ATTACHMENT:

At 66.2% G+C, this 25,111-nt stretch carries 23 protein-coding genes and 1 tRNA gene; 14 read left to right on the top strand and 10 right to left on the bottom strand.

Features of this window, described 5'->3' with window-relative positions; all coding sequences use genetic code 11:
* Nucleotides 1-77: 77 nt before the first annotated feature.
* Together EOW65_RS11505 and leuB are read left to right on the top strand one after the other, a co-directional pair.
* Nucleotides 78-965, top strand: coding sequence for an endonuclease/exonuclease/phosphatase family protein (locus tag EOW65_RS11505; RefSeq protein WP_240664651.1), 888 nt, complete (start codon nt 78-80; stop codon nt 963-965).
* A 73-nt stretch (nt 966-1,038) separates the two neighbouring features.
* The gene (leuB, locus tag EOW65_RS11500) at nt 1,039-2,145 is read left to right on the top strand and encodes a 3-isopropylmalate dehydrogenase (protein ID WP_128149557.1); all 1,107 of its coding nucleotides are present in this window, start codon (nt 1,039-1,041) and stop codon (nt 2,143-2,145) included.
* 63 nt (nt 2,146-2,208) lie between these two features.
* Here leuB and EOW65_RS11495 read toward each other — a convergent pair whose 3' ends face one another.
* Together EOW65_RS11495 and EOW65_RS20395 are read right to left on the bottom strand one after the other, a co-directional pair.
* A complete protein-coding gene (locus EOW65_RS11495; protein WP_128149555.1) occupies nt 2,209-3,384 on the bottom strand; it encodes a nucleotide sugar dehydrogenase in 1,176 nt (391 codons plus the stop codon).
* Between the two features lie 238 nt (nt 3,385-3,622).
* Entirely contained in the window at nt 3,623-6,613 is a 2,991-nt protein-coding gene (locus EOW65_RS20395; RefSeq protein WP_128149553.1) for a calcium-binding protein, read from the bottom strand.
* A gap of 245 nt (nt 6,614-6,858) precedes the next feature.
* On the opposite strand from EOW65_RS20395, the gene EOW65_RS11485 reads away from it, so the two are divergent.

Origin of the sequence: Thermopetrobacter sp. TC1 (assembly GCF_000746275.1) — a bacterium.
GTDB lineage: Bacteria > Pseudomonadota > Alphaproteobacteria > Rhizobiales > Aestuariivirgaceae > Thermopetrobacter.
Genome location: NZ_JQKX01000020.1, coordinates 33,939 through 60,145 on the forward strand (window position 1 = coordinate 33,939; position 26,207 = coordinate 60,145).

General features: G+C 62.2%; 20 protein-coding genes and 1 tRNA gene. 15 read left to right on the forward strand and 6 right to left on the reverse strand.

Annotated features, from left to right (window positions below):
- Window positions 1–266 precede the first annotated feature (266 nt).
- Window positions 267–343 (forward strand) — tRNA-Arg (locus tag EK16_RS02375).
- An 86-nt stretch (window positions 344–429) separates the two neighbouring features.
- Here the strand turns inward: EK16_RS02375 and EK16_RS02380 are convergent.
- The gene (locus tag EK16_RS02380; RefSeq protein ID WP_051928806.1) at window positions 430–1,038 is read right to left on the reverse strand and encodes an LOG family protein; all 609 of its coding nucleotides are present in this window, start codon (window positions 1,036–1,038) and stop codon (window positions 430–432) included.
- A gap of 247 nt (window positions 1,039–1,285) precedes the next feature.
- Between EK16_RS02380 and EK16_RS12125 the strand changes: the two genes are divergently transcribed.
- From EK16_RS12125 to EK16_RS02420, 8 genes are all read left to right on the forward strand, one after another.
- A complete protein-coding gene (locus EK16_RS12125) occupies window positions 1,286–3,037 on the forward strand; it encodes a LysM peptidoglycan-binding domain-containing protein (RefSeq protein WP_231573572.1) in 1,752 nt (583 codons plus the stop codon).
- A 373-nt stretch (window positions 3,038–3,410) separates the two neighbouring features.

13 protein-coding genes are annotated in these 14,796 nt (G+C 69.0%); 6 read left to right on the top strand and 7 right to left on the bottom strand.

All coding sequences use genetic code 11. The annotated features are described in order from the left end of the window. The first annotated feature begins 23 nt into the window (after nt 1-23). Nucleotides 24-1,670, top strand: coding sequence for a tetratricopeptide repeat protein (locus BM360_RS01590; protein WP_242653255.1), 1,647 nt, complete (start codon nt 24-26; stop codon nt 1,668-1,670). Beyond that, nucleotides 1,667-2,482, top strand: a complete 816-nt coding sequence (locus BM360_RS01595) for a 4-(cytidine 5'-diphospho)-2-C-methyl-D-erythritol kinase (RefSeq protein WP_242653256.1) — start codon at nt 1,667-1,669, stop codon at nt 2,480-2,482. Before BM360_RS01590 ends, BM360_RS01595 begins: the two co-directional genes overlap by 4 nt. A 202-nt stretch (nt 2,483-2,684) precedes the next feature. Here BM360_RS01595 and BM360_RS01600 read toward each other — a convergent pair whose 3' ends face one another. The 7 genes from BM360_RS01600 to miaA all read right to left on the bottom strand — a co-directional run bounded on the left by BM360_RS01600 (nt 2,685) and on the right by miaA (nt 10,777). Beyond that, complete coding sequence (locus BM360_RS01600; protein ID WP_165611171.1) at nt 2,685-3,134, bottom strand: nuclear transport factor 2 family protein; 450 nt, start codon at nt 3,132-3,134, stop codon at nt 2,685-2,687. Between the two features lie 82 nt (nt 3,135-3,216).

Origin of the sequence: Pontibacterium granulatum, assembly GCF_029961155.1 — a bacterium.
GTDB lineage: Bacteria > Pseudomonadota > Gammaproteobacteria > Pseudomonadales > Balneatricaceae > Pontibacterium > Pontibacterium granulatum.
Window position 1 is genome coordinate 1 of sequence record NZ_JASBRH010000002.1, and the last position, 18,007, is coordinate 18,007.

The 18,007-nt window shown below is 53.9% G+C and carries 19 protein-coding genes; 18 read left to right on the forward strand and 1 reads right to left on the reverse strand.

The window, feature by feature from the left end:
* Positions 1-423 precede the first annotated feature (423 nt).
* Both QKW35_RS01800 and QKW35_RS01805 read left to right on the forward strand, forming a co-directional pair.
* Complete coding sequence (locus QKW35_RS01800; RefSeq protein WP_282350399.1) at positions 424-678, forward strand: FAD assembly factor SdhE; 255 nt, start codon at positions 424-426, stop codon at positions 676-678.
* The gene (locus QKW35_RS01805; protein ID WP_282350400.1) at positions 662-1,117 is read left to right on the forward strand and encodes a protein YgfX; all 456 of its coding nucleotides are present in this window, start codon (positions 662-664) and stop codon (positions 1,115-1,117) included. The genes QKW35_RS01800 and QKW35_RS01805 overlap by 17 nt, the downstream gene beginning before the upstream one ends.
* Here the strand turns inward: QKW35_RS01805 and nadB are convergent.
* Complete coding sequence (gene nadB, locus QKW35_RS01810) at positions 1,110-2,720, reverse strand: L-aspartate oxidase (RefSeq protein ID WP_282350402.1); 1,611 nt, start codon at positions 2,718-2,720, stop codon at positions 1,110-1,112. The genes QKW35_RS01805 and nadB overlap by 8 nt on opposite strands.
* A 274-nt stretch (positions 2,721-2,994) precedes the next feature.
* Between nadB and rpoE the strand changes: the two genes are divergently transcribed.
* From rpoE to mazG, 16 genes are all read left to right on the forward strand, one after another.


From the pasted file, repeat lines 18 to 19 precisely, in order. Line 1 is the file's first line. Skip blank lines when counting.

Genome location: NZ_JQKX01000020.1, coordinates 33,939 through 60,145 on the forward strand (window position 1 = coordinate 33,939; position 26,207 = coordinate 60,145).

General features: G+C 62.2%; 20 protein-coding genes and 1 tRNA gene. 15 read left to right on the forward strand and 6 right to left on the reverse strand.